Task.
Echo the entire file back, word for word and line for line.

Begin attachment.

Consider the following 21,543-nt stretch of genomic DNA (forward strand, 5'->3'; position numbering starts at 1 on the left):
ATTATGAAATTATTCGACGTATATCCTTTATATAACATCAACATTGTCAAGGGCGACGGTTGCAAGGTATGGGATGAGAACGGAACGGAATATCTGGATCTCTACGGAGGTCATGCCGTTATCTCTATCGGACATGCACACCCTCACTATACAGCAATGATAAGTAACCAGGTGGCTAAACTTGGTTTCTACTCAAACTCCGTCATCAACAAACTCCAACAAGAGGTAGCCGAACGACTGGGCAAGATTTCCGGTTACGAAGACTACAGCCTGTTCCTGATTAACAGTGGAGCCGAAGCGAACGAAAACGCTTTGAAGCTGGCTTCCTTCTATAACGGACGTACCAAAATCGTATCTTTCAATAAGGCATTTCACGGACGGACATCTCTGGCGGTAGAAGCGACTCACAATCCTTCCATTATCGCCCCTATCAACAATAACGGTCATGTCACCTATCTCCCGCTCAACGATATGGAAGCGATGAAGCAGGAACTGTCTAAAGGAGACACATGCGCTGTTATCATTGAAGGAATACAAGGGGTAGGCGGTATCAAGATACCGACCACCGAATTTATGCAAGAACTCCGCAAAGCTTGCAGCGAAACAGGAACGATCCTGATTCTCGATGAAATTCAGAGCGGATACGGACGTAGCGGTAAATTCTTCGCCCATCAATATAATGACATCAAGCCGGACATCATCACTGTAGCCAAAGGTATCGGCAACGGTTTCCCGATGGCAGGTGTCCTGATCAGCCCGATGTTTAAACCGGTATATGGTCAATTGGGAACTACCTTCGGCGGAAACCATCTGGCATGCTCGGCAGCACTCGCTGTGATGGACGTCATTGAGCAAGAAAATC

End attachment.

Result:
Consider the following 21,543-nt stretch of genomic DNA (forward strand, 5'->3'; position numbering starts at 1 on the left):
ATTATGAAATTATTCGACGTATATCCTTTATATAACATCAACATTGTCAAGGGCGACGGTTGCAAGGTATGGGATGAGAACGGAACGGAATATCTGGATCTCTACGGAGGTCATGCCGTTATCTCTATCGGACATGCACACCCTCACTATACAGCAATGATAAGTAACCAGGTGGCTAAACTTGGTTTCTACTCAAACTCCGTCATCAACAAACTCCAACAAGAGGTAGCCGAACGACTGGGCAAGATTTCCGGTTACGAAGACTACAGCCTGTTCCTGATTAACAGTGGAGCCGAAGCGAACGAAAACGCTTTGAAGCTGGCTTCCTTCTATAACGGACGTACCAAAATCGTATCTTTCAATAAGGCATTTCACGGACGGACATCTCTGGCGGTAGAAGCGACTCACAATCCTTCCATTATCGCCCCTATCAACAATAACGGTCATGTCACCTATCTCCCGCTCAACGATATGGAAGCGATGAAGCAGGAACTGTCTAAAGGAGACACATGCGCTGTTATCATTGAAGGAATACAAGGGGTAGGCGGTATCAAGATACCGACCACCGAATTTATGCAAGAACTCCGCAAAGCTTGCAGCGAAACAGGAACGATCCTGATTCTCGATGAAATTCAGAGCGGATACGGACGTAGCGGTAAATTCTTCGCCCATCAATATAATGACATCAAGCCGGACATCATCACTGTAGCCAAAGGTATCGGCAACGGTTTCCCGATGGCAGGTGTCCTGATCAGCCCGATGTTTAAACCGGTATATGGTCAATTGGGAACTACCTTCGGCGGAAACCATCTGGCATGCTCGGCAGCACTCGCTGTGATGGACGTCATTGAGCAAGAAAATC